Q: Hello …#36. How would you describe yourself–Narcissist, Psychopath, Sociopath, or a person with Anti-social personality disorder (ASPD) sometimes defined by experts as both Psychopath and Sociopath. Are there differences?
A: I’ve been diagnosed as a Sociopath, but I actually prefer, “covert Narcissist” which is not a disorder at all, it’s a trait. Hollywood often interchanges the labels, Psychopath and Sociopath, and the DSM (the book which contains the diagnostic criteria for mental illnesses) defines ASPD as both but the differences are significant: psychopaths are born, sociopaths are formed and ASPD’s exhibit marked dangerous behavioral characteristics the criminal justice system uses to determine whether an ASDP should be paroled or sentenced to death. Narcissists have characteristics that make them different.
Q: You mentioned “covert Narcissist”? Why do you prefer that term?
A: Sociopaths have no empathy, no comprehension of what someone else experiences and no awareness of how their actions impact others. A Narcissist, on the other hand, is never wrong. In fact they’re angered by the mere suggestion that they’ve done something wrong. A “covert Narcissist” is more insidious. They mimic empathy but their actions telegraph their actual feelings.
Q: So watch what they do not what they say.
A: Exactly.
Q: They have intent.
A: Yes. Covert Narcissists are completely self-absorbed, like Narcissists. They’ll say they care about you, love you but their actions won’t support their words. They’ll scream and yell at you and mess with your thoughts until they make you believe you’re the source of the problem. They’ll break you down, break your spirit until you’re depressed, isolated, run down and then they’ll move on.
Q: I’m still having trouble understanding how they’re (you’re) different from a Sociopath?
A: A covert Narcissist (CN) is a more dangerous kind of Sociopath—the key distinction between the two is intent. A CN, like a Sociopath, has a public and private persona, but the actions for a CN are premeditated. Unlike a Sociopath who has no awareness of the impact of his actions, a CN is aware and expert at acting and being what you want them to be. A narcissist doesn’t care what you value, their motto is “this is my world and you’re just living in it.” A SP wants your pity; she’s always the victim, it’s always everyone else’s fault. A Narcissist doesn’t care.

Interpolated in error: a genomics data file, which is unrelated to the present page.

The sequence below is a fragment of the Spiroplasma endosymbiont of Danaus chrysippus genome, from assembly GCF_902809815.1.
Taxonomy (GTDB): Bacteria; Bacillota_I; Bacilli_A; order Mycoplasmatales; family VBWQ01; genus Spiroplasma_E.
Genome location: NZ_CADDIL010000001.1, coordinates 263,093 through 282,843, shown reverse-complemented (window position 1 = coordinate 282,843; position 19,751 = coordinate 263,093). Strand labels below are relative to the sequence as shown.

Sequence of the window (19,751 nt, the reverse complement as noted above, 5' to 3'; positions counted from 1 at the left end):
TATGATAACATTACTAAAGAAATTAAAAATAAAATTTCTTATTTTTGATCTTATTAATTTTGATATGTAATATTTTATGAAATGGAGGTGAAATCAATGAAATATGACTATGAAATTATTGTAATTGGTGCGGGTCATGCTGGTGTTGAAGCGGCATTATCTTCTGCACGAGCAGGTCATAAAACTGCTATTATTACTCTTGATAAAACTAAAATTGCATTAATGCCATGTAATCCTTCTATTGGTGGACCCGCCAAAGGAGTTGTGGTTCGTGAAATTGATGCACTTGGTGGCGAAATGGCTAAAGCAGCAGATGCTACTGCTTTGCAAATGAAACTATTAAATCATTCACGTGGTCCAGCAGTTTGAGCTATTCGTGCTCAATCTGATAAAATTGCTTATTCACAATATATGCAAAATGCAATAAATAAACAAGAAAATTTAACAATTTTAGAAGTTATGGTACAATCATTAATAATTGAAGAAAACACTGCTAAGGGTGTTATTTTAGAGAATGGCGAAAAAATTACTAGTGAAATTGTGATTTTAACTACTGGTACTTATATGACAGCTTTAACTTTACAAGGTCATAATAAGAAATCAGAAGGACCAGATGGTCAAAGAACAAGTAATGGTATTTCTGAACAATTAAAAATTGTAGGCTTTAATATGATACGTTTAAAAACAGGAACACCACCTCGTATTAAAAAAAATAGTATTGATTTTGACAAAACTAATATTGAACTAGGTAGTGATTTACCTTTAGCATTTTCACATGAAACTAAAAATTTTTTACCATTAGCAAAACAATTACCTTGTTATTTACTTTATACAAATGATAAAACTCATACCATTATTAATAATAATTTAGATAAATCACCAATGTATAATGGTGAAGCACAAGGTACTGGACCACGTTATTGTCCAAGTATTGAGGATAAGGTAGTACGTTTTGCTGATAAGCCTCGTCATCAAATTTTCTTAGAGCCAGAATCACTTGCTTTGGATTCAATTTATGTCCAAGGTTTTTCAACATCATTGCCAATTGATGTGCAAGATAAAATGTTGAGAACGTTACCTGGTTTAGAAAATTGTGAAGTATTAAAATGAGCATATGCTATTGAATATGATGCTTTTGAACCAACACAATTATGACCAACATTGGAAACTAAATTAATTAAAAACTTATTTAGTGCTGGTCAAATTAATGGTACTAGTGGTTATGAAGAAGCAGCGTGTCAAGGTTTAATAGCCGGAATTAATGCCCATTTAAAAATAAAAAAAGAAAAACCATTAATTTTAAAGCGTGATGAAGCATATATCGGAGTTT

Q: What do you do for a living?
A: I’m your typical SP/covert-Narcissist, hidden in plain sight; accomplished, never been to prison, a CEO, lawyer, judge, doctor, surgeon.
Q: Anyone and everyone with a higher education?
A: (laughs) I’m just like you except that I feel things differently. I have emotions others don’t recognize and so it appears I have none. In the professions I just described, an SP can make decisions uninhibited by emotions; they’re critical thinkers in high stress environments. They just can’t connect with other people so it can be lonely. This is the Mask people often associate with SP’s. They masquerade and conform to blend in but at the end of the day they shed that Mask and become themselves.
Q: Beware the person behind the costume?

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For those of you who have been fans of mine for a while now, you may remember I did a couple shows last year with John on his podcast, Twisted. I had the pleasure of speaking with him again for another two-part episode where we talk all things Big Pete, including the psychology behind his actions and the vision he had for the Chicago Outlaws.

You can tune in to both episodes here!

Part 1: Introduction to Big Pete and The Last Chicago Boss

Part 2: Peter James & The Outlaw Motorcycle Club

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As many of my fans may already know, last October I spoke with Dan Zupansky on True Murder podcast about the chilling case of Gary Triano. A few weeks later, Dan reached out again and said fans enjoyed our show and wanted to hear more! On this episode, we talked all about the Chicago Outlaws motorcycle club, the “gamification” of being in a biker gang and my latest book, The Last Chicago Boss.

Although biker gangs usually aren’t considered “traditional” true crime, Dan was interested and open to discussing the cases involved with undercover investigations involving large biker gang infiltrations and the mentality behind these organizations. You’ve likely heard stories about the most dangerous motorcycle gangs involved in murder, extortion, and mob-mentality criminal activity, so it was great to be able to share some of those insights with True Murder listeners.

Thanks again for having me on the show, Dan!

You can listen to the podcast below, or click here to listen on BlogTalkRadio.

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Are you wondering what it takes to become a true crime writer? Writing true crime is not for faint of heart, but if you’re fascinated by the human condition and want to know why people do the things they do, read on for some helpful tips:

First, get tough. Prepare to visit convicted killers and interact with victims’ families, most of whom will consider you an intruder. They might refuse to talk to you, send you hate mail, accuse you of interfering with the prosecution.

Second, prepare to sell yourself in addition to your subject. Before you write a single word, you need to sell the idea of the book to an agent or publisher. Do some market research and be realistic about the appeal of your project.